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Adventists in Scandinavia Discontinue Ordination for Men


September 21, 2015:    The Adventist national denominational organizations in parts of Europe have decided to discontinue the practice of clergy ordination all together in the wake of the vote against ordaining women pastors at the General Conference (GC) Session in July. Yesterday (September 20) the executive committee of the Norwegian Union Conference took this step, the Danish Union Conference has made a similar decision and the Swedish Union Conference will soon have a meeting to consider the decision.

The governing body of the denomination in Norway voted to discontinue the practices of ordination and commissioning, and replace them with a simple prayer service when a pastor is employed. The service that will be identical for both men and women employed as pastors.

This decision followed careful deliberation by the leaders of the union conference and its local conferences. Awaiting the July vote by GC delegates, the Norwegian Union Conference has not ordained any clergy since 2012, but instead commissioned both men and women called to pastoral ministry. Several of the pastors ordained in past years had requested that their credentials be changed from ordained minister to commissioned minister.

The Theology of Ordination Study Committee (TOSC) “consensus statement emphasized the importance that our Adventist understanding of ordination be biblical,” said Pastor Reidar Kvinge, president of the Norwegian Union Conference. “The monumental  871-page report of Trans-European Division’s BRI [Biblical Research Institute] study committee and our own studies have convinced us that the church’s present practice does not conform to the New Testament examples. We see God’s guidance in the San Antonio vote. A ‘yes’ would easily have overshadowed the underlying theological concerns our five year study process has unveiled. With the present unrest, however, our church still has an historic opportunity to make its practice more biblical.”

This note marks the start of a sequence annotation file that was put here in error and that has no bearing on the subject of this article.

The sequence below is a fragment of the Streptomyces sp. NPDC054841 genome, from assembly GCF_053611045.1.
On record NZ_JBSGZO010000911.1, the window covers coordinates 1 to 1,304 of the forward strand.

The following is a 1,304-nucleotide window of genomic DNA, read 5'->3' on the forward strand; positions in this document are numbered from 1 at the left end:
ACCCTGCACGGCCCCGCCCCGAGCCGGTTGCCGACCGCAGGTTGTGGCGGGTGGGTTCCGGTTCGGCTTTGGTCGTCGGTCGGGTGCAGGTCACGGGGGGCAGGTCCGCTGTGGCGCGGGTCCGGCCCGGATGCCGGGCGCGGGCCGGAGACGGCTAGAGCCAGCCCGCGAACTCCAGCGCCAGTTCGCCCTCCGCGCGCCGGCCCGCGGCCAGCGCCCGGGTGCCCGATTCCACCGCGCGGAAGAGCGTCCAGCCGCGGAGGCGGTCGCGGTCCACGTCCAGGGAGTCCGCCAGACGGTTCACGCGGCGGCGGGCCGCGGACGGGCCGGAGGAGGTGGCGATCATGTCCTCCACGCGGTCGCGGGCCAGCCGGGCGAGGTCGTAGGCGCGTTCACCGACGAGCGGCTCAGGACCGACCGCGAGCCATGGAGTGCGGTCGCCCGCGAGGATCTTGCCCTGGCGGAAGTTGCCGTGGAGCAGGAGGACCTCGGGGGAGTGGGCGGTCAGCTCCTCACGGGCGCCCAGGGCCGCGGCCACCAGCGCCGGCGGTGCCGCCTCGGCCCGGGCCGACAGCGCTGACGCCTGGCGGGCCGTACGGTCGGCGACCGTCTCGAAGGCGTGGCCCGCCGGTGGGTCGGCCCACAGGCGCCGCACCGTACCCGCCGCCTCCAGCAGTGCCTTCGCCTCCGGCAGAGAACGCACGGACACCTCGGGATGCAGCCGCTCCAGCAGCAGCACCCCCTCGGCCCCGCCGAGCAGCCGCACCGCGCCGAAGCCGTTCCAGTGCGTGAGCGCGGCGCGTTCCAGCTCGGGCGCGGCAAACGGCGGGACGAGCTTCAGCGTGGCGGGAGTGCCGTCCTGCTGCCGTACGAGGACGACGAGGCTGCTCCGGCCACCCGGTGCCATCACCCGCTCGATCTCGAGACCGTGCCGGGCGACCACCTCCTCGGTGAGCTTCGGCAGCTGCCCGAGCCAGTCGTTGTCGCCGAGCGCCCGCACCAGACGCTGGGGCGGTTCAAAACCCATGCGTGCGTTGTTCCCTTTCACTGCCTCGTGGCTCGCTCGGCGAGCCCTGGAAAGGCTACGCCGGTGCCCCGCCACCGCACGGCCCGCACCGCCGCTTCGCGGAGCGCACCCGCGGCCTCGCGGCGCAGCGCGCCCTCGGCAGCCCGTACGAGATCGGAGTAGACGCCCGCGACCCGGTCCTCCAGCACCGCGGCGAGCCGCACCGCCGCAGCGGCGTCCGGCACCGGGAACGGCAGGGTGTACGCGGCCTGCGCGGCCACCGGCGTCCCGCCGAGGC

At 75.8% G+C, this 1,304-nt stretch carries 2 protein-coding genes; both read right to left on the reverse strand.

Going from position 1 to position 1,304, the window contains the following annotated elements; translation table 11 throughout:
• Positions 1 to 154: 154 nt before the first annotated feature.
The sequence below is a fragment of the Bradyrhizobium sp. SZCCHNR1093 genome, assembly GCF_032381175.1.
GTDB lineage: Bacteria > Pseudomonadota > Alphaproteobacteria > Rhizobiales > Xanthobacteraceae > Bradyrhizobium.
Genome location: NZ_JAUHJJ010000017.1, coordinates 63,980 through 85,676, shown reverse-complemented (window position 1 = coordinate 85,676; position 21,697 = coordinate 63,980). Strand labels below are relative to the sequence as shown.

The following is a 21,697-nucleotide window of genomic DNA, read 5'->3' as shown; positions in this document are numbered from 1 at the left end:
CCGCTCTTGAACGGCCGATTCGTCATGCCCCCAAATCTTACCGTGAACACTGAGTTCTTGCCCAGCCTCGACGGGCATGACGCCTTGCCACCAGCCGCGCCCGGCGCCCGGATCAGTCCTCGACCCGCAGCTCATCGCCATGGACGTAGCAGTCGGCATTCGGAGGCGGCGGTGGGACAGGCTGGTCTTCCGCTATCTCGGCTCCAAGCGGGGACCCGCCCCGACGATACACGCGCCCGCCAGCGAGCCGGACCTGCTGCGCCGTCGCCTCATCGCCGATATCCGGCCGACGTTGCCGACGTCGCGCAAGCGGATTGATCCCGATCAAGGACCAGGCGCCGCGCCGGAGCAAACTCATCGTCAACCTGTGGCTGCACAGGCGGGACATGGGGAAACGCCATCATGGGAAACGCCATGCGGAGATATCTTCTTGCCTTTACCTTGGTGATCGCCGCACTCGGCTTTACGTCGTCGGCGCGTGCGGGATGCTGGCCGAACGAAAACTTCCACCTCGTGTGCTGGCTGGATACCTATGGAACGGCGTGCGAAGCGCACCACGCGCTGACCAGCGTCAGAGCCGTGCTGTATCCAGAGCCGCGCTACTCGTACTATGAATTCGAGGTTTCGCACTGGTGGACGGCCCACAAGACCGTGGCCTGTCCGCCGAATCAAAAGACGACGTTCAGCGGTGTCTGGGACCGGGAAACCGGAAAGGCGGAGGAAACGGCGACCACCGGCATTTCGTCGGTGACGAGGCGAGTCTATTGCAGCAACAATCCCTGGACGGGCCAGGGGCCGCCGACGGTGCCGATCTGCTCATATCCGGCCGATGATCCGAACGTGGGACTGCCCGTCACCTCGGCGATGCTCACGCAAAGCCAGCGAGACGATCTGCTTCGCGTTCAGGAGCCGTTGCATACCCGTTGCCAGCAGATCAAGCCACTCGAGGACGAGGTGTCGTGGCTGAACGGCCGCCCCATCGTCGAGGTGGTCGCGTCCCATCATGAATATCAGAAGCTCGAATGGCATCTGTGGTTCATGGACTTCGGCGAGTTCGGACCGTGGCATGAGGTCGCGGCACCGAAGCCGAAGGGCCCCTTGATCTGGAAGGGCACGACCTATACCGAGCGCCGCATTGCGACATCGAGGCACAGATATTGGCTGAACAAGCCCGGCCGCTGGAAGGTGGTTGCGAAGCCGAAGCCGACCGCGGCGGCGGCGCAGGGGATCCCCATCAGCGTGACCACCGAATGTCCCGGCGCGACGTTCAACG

The statement voted by the Norwegian Union (see full text) argues that the Adventist debate about ordination has focused more on power, position and authority than on humble self-giving service. “The term ordination is not even found in the Bible. Furthermore, the words ‘ordained’ and ‘commissioned’ have come to signify a spiritual hierarchy that is foreign to the thinking of the New Testament church. This is why we will take a time-out from using those categories,” says Kvinge.  “We will have two groups of pastors: intern pastors and pastors. And they will both be set aside for their task with a simple prayer session, and given the necessary authorization to function in their respective roles.”

The voted document, which calls the world church to revisit the recommendations given in the Trans-European Division’s Biblical Research Committee’s report to TOSC, also states:  “Until a classification of pastors is established—a classification without a distinction based on a fundamental discrimination against female pastors—the Norwegian Union Conference will not report employed pastors who are serving in our area to the SDA Yearbook.”

“We do this to eliminate the possibility that our category of ‘pastor’ is  simply converted to ‘commissioned’ or ‘ordained’,  said Kvinge. “We want the world church to know that we no longer use these distinctions, because they carry connotations of a spiritual hierarchy.”

 

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And another conference of an extremely wealthy European country with a negative growth-rate since at least 2004 educates the world church and acts as if the theological elite is still seated in the same old institutions. Apology for my sarcasm.

You probably do not care for my response, but has anyone looked at whether or not womens ordination will help  the church grow not only in numbers but also grow in the maturity of faith.  I will not give examples but all the churches that have done it have gone down hill.   Maybe they will have some influence on the influx of refugees.